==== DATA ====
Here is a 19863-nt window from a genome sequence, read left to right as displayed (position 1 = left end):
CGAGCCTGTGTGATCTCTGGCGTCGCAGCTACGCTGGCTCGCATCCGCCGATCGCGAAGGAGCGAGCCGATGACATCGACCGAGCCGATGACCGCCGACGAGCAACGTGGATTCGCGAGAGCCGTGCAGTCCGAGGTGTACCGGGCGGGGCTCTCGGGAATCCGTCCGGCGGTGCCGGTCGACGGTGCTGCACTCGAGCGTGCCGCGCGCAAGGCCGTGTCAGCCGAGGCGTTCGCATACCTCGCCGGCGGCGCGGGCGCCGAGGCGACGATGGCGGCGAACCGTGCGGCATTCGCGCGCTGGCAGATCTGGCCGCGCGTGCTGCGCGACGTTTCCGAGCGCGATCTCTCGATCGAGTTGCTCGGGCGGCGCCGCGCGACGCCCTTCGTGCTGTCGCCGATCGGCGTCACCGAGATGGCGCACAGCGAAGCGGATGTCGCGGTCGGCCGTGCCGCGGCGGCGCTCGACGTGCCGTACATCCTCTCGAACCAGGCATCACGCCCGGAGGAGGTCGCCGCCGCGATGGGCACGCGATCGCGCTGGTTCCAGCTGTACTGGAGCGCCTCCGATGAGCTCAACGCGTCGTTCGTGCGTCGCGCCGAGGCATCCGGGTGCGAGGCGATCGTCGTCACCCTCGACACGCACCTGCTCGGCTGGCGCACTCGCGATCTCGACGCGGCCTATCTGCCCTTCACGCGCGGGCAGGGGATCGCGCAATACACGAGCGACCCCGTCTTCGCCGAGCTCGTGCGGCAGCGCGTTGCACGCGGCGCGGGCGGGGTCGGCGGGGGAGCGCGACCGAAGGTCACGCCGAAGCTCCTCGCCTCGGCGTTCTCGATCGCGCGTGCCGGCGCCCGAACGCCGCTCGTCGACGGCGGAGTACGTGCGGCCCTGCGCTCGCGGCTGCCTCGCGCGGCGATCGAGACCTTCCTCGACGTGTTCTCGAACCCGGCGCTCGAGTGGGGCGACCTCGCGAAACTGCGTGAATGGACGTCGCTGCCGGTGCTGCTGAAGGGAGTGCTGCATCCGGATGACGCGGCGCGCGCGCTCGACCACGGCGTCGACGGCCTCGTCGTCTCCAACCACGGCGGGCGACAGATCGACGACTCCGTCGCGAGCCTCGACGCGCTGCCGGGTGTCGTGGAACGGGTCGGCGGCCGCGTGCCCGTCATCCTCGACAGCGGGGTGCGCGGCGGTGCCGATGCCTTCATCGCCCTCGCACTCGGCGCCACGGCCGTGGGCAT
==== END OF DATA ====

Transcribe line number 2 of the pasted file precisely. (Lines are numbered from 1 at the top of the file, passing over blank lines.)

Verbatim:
CGAGCCTGTGTGATCTCTGGCGTCGCAGCTACGCTGGCTCGCATCCGCCGATCGCGAAGGAGCGAGCCGATGACATCGACCGAGCCGATGACCGCCGACGAGCAACGTGGATTCGCGAGAGCCGTGCAGTCCGAGGTGTACCGGGCGGGGCTCTCGGGAATCCGTCCGGCGGTGCCGGTCGACGGTGCTGCACTCGAGCGTGCCGCGCGCAAGGCCGTGTCAGCCGAGGCGTTCGCATACCTCGCCGGCGGCGCGGGCGCCGAGGCGACGATGGCGGCGAACCGTGCGGCATTCGCGCGCTGGCAGATCTGGCCGCGCGTGCTGCGCGACGTTTCCGAGCGCGATCTCTCGATCGAGTTGCTCGGGCGGCGCCGCGCGACGCCCTTCGTGCTGTCGCCGATCGGCGTCACCGAGATGGCGCACAGCGAAGCGGATGTCGCGGTCGGCCGTGCCGCGGCGGCGCTCGACGTGCCGTACATCCTCTCGAACCAGGCATCACGCCCGGAGGAGGTCGCCGCCGCGATGGGCACGCGATCGCGCTGGTTCCAGCTGTACTGGAGCGCCTCCGATGAGCTCAACGCGTCGTTCGTGCGTCGCGCCGAGGCATCCGGGTGCGAGGCGATCGTCGTCACCCTCGACACGCACCTGCTCGGCTGGCGCACTCGCGATCTCGACGCGGCCTATCTGCCCTTCACGCGCGGGCAGGGGATCGCGCAATACACGAGCGACCCCGTCTTCGCCGAGCTCGTGCGGCAGCGCGTTGCACGCGGCGCGGGCGGGGTCGGCGGGGGAGCGCGACCGAAGGTCACGCCGAAGCTCCTCGCCTCGGCGTTCTCGATCGCGCGTGCCGGCGCCCGAACGCCGCTCGTCGACGGCGGAGTACGTGCGGCCCTGCGCTCGCGGCTGCCTCGCGCGGCGATCGAGACCTTCCTCGACGTGTTCTCGAACCCGGCGCTCGAGTGGGGCGACCTCGCGAAACTGCGTGAATGGACGTCGCTGCCGGTGCTGCTGAAGGGAGTGCTGCATCCGGATGACGCGGCGCGCGCGCTCGACCACGGCGTCGACGGCCTCGTCGTCTCCAACCACGGCGGGCGACAGATCGACGACTCCGTCGCGAGCCTCGACGCGCTGCCGGGTGTCGTGGAACGGGTCGGCGGCCGCGTGCCCGTCATCCTCGACAGCGGGGTGCGCGGCGGTGCCGATGCCTTCATCGCCCTCGCACTCGGCGCCACGGCCGTGGGCAT